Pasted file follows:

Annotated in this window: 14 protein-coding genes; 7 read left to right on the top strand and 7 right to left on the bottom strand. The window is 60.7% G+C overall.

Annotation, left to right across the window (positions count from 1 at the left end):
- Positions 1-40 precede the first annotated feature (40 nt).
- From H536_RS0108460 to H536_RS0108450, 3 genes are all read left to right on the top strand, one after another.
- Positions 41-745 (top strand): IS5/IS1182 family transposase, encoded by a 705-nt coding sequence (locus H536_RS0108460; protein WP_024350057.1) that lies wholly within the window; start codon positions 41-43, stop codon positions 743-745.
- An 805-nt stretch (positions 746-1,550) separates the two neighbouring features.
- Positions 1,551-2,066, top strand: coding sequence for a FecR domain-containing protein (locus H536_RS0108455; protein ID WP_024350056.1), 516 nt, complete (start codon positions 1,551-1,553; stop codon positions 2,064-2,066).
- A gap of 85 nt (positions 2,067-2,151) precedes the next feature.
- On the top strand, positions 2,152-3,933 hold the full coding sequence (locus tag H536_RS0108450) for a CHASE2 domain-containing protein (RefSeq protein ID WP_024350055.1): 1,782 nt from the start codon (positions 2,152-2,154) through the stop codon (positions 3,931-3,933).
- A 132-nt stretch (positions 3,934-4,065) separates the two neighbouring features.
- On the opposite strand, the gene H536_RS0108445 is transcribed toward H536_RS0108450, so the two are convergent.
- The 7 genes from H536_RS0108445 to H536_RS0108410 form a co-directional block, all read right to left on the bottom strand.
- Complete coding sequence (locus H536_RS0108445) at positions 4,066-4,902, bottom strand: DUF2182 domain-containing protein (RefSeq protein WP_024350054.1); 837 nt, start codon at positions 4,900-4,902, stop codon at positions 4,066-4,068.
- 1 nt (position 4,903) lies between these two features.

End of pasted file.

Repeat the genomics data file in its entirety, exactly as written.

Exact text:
Annotated in this window: 14 protein-coding genes; 7 read left to right on the top strand and 7 right to left on the bottom strand. The window is 60.7% G+C overall.

Annotation, left to right across the window (positions count from 1 at the left end):
- Positions 1-40 precede the first annotated feature (40 nt).
- From H536_RS0108460 to H536_RS0108450, 3 genes are all read left to right on the top strand, one after another.
- Positions 41-745 (top strand): IS5/IS1182 family transposase, encoded by a 705-nt coding sequence (locus H536_RS0108460; protein WP_024350057.1) that lies wholly within the window; start codon positions 41-43, stop codon positions 743-745.
- An 805-nt stretch (positions 746-1,550) separates the two neighbouring features.
- Positions 1,551-2,066, top strand: coding sequence for a FecR domain-containing protein (locus H536_RS0108455; protein ID WP_024350056.1), 516 nt, complete (start codon positions 1,551-1,553; stop codon positions 2,064-2,066).
- A gap of 85 nt (positions 2,067-2,151) precedes the next feature.
- On the top strand, positions 2,152-3,933 hold the full coding sequence (locus tag H536_RS0108450) for a CHASE2 domain-containing protein (RefSeq protein ID WP_024350055.1): 1,782 nt from the start codon (positions 2,152-2,154) through the stop codon (positions 3,931-3,933).
- A 132-nt stretch (positions 3,934-4,065) separates the two neighbouring features.
- On the opposite strand, the gene H536_RS0108445 is transcribed toward H536_RS0108450, so the two are convergent.
- The 7 genes from H536_RS0108445 to H536_RS0108410 form a co-directional block, all read right to left on the bottom strand.
- Complete coding sequence (locus H536_RS0108445) at positions 4,066-4,902, bottom strand: DUF2182 domain-containing protein (RefSeq protein WP_024350054.1); 837 nt, start codon at positions 4,900-4,902, stop codon at positions 4,066-4,068.
- 1 nt (position 4,903) lies between these two features.